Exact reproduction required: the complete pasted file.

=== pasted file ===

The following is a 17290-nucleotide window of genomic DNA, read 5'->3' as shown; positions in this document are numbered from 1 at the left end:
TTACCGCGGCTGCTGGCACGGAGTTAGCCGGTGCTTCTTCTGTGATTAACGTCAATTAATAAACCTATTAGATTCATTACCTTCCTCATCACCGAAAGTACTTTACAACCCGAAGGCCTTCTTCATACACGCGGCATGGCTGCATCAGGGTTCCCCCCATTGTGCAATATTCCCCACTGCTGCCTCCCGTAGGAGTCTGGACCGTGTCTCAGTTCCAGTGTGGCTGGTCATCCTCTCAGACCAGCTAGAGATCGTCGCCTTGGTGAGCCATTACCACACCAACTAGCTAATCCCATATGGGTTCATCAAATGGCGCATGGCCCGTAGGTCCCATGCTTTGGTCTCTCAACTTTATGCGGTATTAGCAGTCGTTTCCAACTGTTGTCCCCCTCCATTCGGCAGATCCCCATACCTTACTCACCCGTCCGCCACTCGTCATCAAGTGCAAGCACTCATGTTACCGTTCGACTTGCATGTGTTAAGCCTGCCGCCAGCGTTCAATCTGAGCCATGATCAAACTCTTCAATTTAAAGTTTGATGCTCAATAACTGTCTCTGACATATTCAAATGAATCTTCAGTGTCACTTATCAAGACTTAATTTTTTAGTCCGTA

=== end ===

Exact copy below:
The following is a 17290-nucleotide window of genomic DNA, read 5'->3' as shown; positions in this document are numbered from 1 at the left end:
TTACCGCGGCTGCTGGCACGGAGTTAGCCGGTGCTTCTTCTGTGATTAACGTCAATTAATAAACCTATTAGATTCATTACCTTCCTCATCACCGAAAGTACTTTACAACCCGAAGGCCTTCTTCATACACGCGGCATGGCTGCATCAGGGTTCCCCCCATTGTGCAATATTCCCCACTGCTGCCTCCCGTAGGAGTCTGGACCGTGTCTCAGTTCCAGTGTGGCTGGTCATCCTCTCAGACCAGCTAGAGATCGTCGCCTTGGTGAGCCATTACCACACCAACTAGCTAATCCCATATGGGTTCATCAAATGGCGCATGGCCCGTAGGTCCCATGCTTTGGTCTCTCAACTTTATGCGGTATTAGCAGTCGTTTCCAACTGTTGTCCCCCTCCATTCGGCAGATCCCCATACCTTACTCACCCGTCCGCCACTCGTCATCAAGTGCAAGCACTCATGTTACCGTTCGACTTGCATGTGTTAAGCCTGCCGCCAGCGTTCAATCTGAGCCATGATCAAACTCTTCAATTTAAAGTTTGATGCTCAATAACTGTCTCTGACATATTCAAATGAATCTTCAGTGTCACTTATCAAGACTTAATTTTTTAGTCCGTA